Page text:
The Toronto Sun states the obvious (someone's gotta do it):
It's a great time for Canadian music, as everyone will tell you.
In the past couple of years, artists of many musical styles have emerged from thriving scenes across the country to make great records, and bask in an unprecedented amount of international support.
The indie boom is undoubtedly the story of the year, so tonight's Juno Awards will naturally celebrate those artists and their success. Right?
Broken Social Scene may sell out in London, New York and Tokyo, but the Junos are more about celebrating TV karaoke contests and the priorities of major labels, which seem to be increasingly relying on Canadian Idol judges as their talent scouts.
The list of nominees for the major awards reveals a dependence on characterless, TV-polished material that could have (and in some cases did) come from elsewhere, rather than reflecting the flavour and variety of recent Canadian music.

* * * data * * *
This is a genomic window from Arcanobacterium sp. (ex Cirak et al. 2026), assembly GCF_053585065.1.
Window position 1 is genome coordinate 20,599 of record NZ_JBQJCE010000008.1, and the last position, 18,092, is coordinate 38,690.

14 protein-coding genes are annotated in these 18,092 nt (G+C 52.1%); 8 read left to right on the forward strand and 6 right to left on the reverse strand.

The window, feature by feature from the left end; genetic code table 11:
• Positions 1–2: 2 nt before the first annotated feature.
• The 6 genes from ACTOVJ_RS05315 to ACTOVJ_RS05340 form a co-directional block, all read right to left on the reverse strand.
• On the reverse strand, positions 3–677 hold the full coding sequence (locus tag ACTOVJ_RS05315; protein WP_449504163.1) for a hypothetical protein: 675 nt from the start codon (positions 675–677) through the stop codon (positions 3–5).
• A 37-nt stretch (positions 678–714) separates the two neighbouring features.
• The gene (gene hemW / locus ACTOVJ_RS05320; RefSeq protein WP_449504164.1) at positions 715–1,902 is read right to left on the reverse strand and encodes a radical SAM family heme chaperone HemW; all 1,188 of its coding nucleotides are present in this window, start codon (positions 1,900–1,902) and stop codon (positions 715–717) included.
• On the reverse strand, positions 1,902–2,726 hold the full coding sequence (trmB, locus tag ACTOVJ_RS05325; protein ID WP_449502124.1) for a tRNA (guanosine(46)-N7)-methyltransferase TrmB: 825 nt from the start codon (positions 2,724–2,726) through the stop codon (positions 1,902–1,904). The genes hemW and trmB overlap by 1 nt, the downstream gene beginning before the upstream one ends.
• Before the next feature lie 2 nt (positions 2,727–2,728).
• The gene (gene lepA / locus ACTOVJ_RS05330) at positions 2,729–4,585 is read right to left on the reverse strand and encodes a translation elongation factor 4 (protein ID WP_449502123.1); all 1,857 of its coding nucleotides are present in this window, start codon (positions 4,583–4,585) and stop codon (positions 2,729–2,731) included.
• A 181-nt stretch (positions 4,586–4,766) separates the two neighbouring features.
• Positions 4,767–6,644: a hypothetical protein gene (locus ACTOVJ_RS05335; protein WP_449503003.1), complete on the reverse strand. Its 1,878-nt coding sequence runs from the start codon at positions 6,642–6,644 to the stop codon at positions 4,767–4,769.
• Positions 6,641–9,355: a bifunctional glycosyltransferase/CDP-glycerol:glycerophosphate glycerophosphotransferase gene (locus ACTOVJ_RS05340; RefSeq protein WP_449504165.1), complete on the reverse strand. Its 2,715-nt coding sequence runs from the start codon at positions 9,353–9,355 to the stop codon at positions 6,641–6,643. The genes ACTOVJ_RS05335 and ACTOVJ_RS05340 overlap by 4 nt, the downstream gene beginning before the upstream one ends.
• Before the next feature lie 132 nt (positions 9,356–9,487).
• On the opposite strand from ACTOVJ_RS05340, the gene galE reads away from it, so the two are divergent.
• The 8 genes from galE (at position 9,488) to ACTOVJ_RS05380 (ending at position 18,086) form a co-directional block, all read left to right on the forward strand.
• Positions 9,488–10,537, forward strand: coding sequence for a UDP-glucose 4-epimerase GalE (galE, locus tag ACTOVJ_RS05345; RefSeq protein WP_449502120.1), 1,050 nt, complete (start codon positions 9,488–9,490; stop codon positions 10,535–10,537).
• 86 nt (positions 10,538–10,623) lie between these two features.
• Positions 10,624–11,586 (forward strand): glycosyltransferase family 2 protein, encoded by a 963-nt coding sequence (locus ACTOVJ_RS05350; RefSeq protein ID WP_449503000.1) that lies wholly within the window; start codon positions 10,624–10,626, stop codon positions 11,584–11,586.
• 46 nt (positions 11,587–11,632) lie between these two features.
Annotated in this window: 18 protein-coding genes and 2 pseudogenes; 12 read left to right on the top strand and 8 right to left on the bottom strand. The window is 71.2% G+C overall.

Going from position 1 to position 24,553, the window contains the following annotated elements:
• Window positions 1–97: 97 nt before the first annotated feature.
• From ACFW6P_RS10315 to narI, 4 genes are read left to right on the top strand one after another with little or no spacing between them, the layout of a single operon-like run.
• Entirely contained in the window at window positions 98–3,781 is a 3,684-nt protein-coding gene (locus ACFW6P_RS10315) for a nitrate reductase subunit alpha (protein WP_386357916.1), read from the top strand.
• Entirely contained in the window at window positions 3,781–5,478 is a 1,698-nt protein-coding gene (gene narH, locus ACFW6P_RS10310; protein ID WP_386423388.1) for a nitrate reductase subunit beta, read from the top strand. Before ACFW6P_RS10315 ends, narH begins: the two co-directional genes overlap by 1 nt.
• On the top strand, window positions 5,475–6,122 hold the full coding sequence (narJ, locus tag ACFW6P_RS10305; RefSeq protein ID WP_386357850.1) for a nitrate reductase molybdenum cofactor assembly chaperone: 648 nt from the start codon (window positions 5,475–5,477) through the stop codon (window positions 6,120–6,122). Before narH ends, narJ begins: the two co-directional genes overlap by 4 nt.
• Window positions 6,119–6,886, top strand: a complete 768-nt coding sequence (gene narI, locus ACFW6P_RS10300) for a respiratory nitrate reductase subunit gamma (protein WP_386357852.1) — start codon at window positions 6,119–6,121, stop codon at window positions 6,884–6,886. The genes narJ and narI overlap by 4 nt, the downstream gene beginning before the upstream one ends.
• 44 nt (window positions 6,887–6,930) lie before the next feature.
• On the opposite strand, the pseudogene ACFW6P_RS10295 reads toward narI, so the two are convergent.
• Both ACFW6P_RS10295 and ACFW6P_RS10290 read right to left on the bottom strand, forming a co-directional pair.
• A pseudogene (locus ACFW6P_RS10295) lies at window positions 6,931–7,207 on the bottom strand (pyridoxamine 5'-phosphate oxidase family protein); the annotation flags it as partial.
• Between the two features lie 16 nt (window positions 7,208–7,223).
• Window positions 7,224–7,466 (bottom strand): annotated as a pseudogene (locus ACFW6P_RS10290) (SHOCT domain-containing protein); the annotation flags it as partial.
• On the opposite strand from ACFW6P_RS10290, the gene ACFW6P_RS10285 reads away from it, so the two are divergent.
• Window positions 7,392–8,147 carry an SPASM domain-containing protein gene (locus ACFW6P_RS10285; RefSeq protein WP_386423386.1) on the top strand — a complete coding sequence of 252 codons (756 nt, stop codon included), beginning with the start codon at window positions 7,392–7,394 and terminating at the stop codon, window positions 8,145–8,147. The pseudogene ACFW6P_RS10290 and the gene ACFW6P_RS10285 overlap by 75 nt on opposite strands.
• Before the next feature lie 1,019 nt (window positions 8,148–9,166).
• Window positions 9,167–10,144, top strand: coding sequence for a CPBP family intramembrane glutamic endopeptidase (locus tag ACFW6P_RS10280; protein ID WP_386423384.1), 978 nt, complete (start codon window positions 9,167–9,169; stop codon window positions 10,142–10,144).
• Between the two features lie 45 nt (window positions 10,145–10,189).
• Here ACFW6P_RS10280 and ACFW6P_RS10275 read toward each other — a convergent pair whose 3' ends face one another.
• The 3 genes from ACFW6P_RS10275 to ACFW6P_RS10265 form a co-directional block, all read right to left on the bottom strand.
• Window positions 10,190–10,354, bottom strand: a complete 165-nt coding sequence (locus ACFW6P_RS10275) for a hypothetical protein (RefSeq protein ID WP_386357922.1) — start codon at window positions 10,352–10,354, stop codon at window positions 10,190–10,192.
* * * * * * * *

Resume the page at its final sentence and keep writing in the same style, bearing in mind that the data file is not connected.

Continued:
What's up for album of the year, for instance? Surely The Arcade Fire's Funeral, which has sold half a million copies. No doubt Neil Young's Prairie Wind. Perhaps Jully Black's This Is Me, Blue Rodeo's Are You Ready, Stars' Set Yourself On Fire, K'naan's Dusty Foot Philosopher or The New Pornographers' Twin Cinema?
Oh, no. Those artists are lucky to get nominated for non-televised genre awards.
Instead, the nominees include a Christmas album, a collection of retro standards -- which contain exactly one Canadian song between them -- two forgettable releases by Canadian Idol contestants and Nickelback's All The Right Reasons.
What can I say but "I told you so."
[via largehearted boy]
Following their Juno win, members of the Toronto indie band [Broken Social Scene] took some shots at the major label side of the industry, slamming the Canadian Idol star-making machine.
"I feel really sorry for those kids in Canadian Idol because they're going absolutely nowhere," singer Kevin Drew said backstage after Sunday's awards.
"It's a trick . . . It's a Canadian music industry downfall because in three years no one is going to remember them."